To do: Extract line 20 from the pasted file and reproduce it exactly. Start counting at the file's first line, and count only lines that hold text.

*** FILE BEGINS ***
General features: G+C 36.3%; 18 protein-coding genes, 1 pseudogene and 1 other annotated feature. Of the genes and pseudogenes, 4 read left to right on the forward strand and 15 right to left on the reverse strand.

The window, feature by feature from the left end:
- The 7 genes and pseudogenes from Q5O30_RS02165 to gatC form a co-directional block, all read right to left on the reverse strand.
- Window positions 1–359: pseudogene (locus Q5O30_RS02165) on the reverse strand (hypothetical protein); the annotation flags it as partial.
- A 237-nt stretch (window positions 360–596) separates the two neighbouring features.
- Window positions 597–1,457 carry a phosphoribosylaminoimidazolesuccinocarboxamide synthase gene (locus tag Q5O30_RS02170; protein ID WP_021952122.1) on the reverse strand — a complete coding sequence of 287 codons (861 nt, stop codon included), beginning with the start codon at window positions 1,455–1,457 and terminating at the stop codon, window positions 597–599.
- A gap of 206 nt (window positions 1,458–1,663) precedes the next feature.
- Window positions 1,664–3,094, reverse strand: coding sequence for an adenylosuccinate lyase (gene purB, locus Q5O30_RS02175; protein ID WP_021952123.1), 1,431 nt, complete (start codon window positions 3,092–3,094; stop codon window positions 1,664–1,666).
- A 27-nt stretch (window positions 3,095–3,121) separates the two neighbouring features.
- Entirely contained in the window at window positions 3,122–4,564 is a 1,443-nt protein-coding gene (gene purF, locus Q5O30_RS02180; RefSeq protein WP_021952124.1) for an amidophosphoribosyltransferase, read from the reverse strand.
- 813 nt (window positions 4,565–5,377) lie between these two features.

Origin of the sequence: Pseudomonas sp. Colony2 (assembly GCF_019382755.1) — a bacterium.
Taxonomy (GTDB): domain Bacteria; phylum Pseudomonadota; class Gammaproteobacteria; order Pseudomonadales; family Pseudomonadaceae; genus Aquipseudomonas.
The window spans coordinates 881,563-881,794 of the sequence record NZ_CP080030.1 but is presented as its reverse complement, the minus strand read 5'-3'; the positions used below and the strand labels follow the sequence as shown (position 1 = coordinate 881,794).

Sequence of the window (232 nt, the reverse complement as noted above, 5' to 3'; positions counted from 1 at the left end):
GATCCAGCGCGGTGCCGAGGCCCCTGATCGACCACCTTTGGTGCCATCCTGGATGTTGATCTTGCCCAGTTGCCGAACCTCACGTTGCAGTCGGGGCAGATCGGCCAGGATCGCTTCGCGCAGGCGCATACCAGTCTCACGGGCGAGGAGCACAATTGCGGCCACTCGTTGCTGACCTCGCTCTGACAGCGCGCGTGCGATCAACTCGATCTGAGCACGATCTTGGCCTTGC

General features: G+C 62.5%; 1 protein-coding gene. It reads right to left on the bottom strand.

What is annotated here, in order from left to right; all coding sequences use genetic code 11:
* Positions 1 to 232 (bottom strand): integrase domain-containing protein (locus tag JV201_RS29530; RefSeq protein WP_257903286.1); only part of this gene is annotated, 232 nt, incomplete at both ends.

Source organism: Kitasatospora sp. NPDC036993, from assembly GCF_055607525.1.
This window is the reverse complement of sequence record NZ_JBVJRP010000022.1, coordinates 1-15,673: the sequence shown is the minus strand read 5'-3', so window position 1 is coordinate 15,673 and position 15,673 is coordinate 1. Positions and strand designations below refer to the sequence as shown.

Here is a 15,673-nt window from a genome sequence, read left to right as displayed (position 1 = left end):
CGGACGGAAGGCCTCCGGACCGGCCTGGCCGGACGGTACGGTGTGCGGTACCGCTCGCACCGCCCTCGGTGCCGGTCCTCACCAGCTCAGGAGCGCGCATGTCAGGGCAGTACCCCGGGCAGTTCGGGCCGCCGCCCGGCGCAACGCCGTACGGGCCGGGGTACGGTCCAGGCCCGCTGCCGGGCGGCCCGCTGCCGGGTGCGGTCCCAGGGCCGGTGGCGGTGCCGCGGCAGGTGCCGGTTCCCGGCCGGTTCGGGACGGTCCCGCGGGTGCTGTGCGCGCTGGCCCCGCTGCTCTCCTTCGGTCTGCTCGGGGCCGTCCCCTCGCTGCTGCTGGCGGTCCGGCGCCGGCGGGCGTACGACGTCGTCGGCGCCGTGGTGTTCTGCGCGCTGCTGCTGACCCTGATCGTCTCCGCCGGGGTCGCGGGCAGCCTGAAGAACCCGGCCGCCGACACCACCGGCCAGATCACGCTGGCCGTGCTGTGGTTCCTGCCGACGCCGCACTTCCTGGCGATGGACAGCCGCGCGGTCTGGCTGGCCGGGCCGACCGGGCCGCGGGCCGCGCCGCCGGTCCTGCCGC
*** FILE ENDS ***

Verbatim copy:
Source organism: Kitasatospora sp. NPDC036993, from assembly GCF_055607525.1.